A Half Century of Conservation: How Did it Happen?
Celebrating Tom Lovejoy’s 50 years in the Amazon
For the past 50 years, Tom Lovejoy has been a leading mind in the field of conservation. He first set foot in the Brazilian Amazon as a graduate student in 1965 and conducted the first major long-term study of birds in the Amazon for his PhD. He was the first person to use the term ‘biological diversity’ in 1980 and was the originator of the innovative concept of debt-for-nature swaps. In 1979 he initiated the forest fragments project north of Manaus.
Conservation has changed dramatically over the past 50 years. From conservation biology becoming a recognized and reputable field of study, to discussions surrounding new threats, to the concept of the Anthropocene, conservation and conservation science have continued to evolve. In this seminar, Tom will review the development of conservation and related science throughout his career with particular reference to the Amazon, highlight significant developments, and look ahead to ongoing challenges and solutions.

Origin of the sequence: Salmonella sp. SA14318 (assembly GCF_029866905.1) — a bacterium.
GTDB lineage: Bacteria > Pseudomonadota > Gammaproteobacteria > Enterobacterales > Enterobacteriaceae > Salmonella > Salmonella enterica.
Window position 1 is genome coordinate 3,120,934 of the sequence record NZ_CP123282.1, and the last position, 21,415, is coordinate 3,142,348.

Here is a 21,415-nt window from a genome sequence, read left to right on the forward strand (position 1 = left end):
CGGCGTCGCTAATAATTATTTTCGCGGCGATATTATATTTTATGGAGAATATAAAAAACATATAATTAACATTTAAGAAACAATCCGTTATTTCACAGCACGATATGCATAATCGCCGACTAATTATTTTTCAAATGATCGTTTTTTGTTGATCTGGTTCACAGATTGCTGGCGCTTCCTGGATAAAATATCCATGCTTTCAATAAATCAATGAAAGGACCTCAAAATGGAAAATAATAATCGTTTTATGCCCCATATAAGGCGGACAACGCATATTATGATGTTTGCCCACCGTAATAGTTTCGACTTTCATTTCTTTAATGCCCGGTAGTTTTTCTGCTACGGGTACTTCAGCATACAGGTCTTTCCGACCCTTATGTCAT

When: September 16, 2015 at 4:30 pm. Reception to follow.
Where: WWF-US Headquarters, 2nd Floor Conference Center
1250 24th Street, N.W. Washington, DC 20037